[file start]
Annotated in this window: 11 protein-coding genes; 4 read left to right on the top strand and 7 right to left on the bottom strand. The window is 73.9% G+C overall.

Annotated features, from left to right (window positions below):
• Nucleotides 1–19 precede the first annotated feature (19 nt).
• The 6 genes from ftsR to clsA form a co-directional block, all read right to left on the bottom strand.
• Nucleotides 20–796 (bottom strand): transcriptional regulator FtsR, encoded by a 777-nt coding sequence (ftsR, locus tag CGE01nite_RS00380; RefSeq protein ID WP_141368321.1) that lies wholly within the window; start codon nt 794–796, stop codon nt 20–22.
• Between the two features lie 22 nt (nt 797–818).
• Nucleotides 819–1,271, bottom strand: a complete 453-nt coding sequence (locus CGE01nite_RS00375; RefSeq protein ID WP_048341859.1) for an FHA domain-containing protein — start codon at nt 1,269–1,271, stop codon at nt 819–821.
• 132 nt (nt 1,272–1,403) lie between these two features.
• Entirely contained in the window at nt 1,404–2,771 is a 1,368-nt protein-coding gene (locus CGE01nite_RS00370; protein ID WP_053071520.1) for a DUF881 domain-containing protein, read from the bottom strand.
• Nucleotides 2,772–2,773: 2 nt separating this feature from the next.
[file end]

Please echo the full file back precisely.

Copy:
Annotated in this window: 11 protein-coding genes; 4 read left to right on the top strand and 7 right to left on the bottom strand. The window is 73.9% G+C overall.

Annotated features, from left to right (window positions below):
• Nucleotides 1–19 precede the first annotated feature (19 nt).
• The 6 genes from ftsR to clsA form a co-directional block, all read right to left on the bottom strand.
• Nucleotides 20–796 (bottom strand): transcriptional regulator FtsR, encoded by a 777-nt coding sequence (ftsR, locus tag CGE01nite_RS00380; RefSeq protein ID WP_141368321.1) that lies wholly within the window; start codon nt 794–796, stop codon nt 20–22.
• Between the two features lie 22 nt (nt 797–818).
• Nucleotides 819–1,271, bottom strand: a complete 453-nt coding sequence (locus CGE01nite_RS00375; RefSeq protein ID WP_048341859.1) for an FHA domain-containing protein — start codon at nt 1,269–1,271, stop codon at nt 819–821.
• 132 nt (nt 1,272–1,403) lie between these two features.
• Entirely contained in the window at nt 1,404–2,771 is a 1,368-nt protein-coding gene (locus CGE01nite_RS00370; protein ID WP_053071520.1) for a DUF881 domain-containing protein, read from the bottom strand.
• Nucleotides 2,772–2,773: 2 nt separating this feature from the next.